Deterrence and detection of financial reporting fraud requires all participants in the financial reporting supply chain to exercise skepticism.

Deterrence and detection of financial reporting fraud requires all participants in the financial reporting supply chain to exercise skepticism. Skepticism is a questioning mindset, and it requires an understanding that even the best organizations can be susceptible to fraud. Management, audit committees, and internal auditors, at a minimum, should take a “trust but verify” approach with systems, methods, and communications rather than accept critical information at face value.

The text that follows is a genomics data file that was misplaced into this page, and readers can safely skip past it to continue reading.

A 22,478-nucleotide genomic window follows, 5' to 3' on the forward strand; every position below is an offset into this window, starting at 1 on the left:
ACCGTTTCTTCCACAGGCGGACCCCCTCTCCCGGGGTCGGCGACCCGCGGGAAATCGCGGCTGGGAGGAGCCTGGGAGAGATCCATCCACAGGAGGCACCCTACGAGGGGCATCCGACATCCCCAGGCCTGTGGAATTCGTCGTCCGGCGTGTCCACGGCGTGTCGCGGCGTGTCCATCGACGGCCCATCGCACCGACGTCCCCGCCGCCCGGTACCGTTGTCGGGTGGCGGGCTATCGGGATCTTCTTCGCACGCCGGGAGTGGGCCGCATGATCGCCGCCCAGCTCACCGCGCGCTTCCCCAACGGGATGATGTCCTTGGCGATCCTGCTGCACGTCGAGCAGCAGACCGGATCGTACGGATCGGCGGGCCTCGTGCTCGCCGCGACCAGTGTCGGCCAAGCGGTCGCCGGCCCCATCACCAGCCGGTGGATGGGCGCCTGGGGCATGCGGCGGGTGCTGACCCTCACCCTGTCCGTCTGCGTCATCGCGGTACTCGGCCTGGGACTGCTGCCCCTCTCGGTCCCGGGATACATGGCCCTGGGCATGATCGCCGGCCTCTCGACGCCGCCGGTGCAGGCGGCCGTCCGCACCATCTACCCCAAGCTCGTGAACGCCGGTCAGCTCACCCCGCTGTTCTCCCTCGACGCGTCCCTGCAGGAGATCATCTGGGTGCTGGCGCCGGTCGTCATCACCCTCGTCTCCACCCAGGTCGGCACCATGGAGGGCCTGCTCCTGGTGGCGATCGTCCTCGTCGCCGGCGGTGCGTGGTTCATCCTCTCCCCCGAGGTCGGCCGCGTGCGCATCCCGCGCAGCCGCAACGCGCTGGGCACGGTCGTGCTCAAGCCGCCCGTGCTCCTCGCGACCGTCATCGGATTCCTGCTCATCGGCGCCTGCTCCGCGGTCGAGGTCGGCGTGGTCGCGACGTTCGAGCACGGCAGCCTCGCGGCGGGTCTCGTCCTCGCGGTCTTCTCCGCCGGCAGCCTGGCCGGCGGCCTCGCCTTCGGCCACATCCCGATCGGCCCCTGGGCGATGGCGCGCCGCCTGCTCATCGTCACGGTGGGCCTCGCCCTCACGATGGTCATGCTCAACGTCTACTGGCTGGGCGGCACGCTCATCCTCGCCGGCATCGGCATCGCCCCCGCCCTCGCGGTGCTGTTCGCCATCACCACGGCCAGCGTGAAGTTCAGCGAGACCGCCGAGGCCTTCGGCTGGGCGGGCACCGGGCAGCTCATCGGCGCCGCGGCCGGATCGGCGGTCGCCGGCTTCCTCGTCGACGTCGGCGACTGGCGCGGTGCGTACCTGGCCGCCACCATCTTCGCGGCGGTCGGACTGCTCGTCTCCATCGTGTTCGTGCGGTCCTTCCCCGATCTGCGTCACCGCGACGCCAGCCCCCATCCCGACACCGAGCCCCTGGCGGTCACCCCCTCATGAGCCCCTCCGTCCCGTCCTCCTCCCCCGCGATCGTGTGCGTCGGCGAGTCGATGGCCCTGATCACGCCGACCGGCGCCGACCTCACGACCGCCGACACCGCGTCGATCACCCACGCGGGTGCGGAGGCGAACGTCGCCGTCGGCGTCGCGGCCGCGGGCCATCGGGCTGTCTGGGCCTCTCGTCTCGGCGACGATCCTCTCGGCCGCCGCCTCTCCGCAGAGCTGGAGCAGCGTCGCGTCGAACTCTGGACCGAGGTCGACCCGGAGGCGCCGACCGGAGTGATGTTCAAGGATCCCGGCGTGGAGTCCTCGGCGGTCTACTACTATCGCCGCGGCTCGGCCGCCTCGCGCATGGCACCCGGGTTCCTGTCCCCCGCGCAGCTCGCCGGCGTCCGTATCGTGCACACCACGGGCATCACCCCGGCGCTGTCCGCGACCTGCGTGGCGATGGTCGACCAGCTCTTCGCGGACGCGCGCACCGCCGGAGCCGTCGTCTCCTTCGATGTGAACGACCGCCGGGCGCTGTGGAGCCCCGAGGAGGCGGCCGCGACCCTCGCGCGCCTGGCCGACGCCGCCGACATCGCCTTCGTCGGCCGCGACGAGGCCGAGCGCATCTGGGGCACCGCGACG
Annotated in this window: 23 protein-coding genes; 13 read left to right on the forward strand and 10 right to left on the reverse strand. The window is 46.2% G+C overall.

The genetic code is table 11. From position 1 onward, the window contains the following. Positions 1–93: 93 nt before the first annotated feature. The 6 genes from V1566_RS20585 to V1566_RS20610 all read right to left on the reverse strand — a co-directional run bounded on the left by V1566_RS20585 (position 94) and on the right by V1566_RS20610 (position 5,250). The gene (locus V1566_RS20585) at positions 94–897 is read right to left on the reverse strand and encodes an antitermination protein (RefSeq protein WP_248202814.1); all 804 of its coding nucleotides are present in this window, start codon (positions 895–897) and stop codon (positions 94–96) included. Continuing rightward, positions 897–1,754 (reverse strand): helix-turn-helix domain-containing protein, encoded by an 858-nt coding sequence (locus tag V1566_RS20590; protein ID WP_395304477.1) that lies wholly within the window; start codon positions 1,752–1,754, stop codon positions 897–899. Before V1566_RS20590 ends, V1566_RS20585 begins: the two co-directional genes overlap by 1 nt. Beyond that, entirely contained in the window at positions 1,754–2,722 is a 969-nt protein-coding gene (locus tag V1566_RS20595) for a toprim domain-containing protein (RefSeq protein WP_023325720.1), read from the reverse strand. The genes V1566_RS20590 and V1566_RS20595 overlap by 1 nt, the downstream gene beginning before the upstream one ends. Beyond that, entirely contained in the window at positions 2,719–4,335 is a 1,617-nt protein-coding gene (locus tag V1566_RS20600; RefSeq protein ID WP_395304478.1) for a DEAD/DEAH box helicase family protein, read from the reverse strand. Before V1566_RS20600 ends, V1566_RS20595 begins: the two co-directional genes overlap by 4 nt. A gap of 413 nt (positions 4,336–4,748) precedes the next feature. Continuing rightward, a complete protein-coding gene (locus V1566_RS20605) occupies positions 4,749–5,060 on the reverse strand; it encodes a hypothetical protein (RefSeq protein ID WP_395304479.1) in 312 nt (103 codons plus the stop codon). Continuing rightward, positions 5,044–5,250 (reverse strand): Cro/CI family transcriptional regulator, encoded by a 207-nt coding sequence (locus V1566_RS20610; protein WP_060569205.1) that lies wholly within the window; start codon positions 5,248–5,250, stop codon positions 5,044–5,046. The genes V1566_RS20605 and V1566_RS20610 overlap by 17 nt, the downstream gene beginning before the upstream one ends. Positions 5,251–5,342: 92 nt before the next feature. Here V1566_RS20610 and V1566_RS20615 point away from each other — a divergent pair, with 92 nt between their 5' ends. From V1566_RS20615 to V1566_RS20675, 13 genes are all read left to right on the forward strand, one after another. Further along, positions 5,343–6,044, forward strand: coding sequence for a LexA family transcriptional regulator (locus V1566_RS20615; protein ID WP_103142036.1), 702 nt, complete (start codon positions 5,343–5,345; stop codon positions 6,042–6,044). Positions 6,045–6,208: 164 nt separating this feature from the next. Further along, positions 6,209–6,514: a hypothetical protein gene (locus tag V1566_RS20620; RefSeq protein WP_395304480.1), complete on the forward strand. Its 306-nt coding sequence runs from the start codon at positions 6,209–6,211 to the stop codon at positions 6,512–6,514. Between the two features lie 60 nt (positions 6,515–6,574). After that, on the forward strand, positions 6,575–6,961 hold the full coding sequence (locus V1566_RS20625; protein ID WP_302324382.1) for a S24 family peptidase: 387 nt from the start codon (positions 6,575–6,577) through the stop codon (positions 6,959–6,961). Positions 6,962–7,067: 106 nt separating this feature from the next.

Skepticism is not an end in itself and is not meant to encourage a hostile atmosphere or micro-management. The word skepticism, in fact, comes from the Greek word skeptikos, which means “inquiring” or “reflective.”

Skepticism throughout the financial reporting supply chain increases not only the likelihood that fraud will be detected, but also the perception that fraud will be detected, which reduces the risk that fraud will be attempted.